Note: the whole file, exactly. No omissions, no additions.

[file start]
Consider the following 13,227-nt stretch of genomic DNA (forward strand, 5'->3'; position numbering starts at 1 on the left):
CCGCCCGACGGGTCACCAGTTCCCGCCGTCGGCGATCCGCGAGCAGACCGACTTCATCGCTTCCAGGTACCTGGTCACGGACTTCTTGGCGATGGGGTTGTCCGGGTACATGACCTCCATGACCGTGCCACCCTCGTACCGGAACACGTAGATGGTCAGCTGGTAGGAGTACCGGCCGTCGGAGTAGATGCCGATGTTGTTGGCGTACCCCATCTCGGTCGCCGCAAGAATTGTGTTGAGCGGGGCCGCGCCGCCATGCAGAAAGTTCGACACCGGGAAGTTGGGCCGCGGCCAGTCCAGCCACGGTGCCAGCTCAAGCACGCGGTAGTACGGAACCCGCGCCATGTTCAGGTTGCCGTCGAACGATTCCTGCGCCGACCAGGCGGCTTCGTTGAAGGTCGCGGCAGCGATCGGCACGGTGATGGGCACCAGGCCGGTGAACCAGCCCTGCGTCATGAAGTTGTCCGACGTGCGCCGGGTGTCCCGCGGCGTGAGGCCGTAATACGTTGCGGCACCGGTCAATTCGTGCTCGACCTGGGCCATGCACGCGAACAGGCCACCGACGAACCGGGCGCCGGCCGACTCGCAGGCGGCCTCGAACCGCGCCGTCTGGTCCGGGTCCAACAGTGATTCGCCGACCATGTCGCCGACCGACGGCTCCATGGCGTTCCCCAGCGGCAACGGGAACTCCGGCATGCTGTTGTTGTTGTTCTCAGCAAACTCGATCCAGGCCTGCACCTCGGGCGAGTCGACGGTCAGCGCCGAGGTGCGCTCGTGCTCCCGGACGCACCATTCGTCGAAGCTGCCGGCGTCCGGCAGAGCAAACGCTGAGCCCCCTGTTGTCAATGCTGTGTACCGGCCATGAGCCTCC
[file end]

Consider the following 13,227-nt stretch of genomic DNA (forward strand, 5'->3'; position numbering starts at 1 on the left):
CCGCCCGACGGGTCACCAGTTCCCGCCGTCGGCGATCCGCGAGCAGACCGACTTCATCGCTTCCAGGTACCTGGTCACGGACTTCTTGGCGATGGGGTTGTCCGGGTACATGACCTCCATGACCGTGCCACCCTCGTACCGGAACACGTAGATGGTCAGCTGGTAGGAGTACCGGCCGTCGGAGTAGATGCCGATGTTGTTGGCGTACCCCATCTCGGTCGCCGCAAGAATTGTGTTGAGCGGGGCCGCGCCGCCATGCAGAAAGTTCGACACCGGGAAGTTGGGCCGCGGCCAGTCCAGCCACGGTGCCAGCTCAAGCACGCGGTAGTACGGAACCCGCGCCATGTTCAGGTTGCCGTCGAACGATTCCTGCGCCGACCAGGCGGCTTCGTTGAAGGTCGCGGCAGCGATCGGCACGGTGATGGGCACCAGGCCGGTGAACCAGCCCTGCGTCATGAAGTTGTCCGACGTGCGCCGGGTGTCCCGCGGCGTGAGGCCGTAATACGTTGCGGCACCGGTCAATTCGTGCTCGACCTGGGCCATGCACGCGAACAGGCCACCGACGAACCGGGCGCCGGCCGACTCGCAGGCGGCCTCGAACCGCGCCGTCTGGTCCGGGTCCAACAGTGATTCGCCGACCATGTCGCCGACCGACGGCTCCATGGCGTTCCCCAGCGGCAACGGGAACTCCGGCATGCTGTTGTTGTTGTTCTCAGCAAACTCGATCCAGGCCTGCACCTCGGGCGAGTCGACGGTCAGCGCCGAGGTGCGCTCGTGCTCCCGGACGCACCATTCGTCGAAGCTGCCGGCGTCCGGCAGAGCAAACGCTGAGCCCCCTGTTGTCAATGCTGTGTACCGGCCATGAGCCTCC